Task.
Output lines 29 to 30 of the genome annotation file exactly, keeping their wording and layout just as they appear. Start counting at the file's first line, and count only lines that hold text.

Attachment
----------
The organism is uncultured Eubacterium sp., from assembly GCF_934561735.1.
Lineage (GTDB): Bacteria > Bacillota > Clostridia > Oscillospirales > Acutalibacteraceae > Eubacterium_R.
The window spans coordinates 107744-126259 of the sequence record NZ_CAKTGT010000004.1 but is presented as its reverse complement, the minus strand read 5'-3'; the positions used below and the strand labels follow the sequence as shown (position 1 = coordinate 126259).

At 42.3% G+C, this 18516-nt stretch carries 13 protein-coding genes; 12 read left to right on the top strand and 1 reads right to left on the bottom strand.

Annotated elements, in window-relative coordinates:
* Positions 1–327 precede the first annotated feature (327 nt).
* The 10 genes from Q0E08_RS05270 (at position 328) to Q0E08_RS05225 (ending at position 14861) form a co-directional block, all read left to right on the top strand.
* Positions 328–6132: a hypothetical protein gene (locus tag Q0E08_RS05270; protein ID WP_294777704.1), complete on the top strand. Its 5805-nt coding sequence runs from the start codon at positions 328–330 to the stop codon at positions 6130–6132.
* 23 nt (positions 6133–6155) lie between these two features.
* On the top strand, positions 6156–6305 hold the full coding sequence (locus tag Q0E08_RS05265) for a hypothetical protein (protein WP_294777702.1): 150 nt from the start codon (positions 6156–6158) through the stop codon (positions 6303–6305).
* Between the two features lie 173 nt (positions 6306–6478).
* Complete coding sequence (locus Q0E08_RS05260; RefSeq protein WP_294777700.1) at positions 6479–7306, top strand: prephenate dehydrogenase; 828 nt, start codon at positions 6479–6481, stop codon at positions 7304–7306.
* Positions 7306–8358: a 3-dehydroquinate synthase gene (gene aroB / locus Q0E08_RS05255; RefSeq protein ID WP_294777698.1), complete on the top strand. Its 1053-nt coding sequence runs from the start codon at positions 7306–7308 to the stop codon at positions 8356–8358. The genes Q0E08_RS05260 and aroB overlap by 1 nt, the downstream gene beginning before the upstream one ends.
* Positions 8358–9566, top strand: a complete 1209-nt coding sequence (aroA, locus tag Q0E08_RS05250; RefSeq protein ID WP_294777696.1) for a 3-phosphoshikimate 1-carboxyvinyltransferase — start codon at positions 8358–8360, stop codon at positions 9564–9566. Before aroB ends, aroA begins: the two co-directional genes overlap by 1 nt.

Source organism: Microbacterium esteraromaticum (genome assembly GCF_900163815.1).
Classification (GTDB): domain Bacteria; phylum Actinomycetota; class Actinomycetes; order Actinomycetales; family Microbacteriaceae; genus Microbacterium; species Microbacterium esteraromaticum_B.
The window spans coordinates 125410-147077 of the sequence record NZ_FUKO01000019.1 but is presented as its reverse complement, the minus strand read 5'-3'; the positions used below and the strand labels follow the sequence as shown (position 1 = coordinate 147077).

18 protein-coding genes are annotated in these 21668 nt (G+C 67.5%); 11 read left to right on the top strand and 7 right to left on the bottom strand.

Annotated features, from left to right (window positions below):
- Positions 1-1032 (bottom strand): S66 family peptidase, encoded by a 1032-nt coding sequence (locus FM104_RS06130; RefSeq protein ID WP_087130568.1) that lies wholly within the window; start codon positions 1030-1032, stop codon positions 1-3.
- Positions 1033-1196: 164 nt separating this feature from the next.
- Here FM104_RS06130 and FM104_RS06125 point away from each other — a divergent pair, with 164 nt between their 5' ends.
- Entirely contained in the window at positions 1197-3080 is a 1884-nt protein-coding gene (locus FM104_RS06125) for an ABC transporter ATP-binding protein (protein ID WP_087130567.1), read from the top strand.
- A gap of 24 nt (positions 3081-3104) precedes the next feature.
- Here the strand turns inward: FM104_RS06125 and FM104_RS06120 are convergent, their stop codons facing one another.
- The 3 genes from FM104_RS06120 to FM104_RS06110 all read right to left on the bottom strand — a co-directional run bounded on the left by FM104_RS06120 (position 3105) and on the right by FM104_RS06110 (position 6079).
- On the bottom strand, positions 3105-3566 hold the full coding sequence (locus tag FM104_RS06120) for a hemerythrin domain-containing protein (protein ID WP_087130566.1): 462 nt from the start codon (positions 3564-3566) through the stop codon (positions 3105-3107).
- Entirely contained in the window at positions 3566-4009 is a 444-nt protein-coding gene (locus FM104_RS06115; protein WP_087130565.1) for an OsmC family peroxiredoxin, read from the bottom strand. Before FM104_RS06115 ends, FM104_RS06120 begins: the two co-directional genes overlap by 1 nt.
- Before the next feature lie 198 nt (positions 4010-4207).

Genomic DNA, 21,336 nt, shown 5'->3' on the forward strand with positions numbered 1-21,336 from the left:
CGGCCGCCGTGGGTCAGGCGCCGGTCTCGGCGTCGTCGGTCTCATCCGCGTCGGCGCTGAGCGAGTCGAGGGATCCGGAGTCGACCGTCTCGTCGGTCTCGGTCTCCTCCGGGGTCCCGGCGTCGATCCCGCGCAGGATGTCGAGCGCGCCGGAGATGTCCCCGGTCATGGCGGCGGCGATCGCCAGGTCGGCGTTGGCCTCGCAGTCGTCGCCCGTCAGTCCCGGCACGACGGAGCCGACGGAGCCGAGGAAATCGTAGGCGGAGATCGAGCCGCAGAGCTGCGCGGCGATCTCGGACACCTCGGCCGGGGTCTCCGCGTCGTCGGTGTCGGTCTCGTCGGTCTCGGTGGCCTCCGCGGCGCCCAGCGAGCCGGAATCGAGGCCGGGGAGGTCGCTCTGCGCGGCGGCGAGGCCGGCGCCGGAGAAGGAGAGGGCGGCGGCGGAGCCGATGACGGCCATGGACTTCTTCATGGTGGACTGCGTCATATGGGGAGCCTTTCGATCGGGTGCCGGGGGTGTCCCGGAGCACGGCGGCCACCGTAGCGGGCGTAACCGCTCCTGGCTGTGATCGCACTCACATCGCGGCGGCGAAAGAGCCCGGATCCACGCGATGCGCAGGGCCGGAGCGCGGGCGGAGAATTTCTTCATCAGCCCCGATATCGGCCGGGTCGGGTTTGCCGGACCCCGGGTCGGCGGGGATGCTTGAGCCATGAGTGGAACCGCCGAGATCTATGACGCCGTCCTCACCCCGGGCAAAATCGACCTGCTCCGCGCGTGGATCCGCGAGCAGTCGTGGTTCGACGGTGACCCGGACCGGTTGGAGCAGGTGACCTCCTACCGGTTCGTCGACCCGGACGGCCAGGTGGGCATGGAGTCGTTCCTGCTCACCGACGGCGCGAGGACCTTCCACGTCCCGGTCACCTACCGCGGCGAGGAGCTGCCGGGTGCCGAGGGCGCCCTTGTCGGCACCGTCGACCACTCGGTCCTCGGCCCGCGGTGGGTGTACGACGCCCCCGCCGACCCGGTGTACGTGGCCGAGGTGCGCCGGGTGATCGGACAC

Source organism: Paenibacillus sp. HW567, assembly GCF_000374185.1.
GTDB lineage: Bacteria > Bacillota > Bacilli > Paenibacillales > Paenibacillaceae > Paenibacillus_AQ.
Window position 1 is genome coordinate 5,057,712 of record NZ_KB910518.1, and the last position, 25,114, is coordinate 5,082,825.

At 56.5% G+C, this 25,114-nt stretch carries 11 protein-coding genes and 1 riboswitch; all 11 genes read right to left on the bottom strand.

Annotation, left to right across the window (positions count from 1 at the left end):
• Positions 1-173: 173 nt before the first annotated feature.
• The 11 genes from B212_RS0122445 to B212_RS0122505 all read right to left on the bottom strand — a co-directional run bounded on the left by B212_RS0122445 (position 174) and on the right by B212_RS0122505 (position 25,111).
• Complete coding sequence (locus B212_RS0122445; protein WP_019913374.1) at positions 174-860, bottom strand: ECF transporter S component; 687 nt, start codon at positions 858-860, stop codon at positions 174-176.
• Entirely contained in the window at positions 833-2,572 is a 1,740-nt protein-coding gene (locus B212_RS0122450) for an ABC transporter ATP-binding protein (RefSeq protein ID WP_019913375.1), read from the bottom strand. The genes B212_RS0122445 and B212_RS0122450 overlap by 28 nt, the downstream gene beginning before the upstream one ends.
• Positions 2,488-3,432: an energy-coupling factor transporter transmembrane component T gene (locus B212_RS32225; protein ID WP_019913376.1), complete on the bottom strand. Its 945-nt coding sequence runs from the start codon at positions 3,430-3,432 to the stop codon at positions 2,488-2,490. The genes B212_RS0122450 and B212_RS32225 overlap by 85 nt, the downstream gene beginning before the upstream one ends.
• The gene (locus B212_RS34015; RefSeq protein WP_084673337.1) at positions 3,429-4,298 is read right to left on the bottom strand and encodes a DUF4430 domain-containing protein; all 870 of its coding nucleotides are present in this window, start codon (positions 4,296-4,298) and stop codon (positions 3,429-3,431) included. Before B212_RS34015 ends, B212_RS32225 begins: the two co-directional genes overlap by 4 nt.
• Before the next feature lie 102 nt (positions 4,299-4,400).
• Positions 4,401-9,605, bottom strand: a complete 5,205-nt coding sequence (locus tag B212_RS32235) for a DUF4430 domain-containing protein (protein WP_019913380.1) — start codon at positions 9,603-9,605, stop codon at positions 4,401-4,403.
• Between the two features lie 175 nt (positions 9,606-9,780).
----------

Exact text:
- Before the next feature lie 198 nt (positions 4010-4207).

Genomic DNA, 21,336 nt, shown 5'->3' on the forward strand with positions numbered 1-21,336 from the left: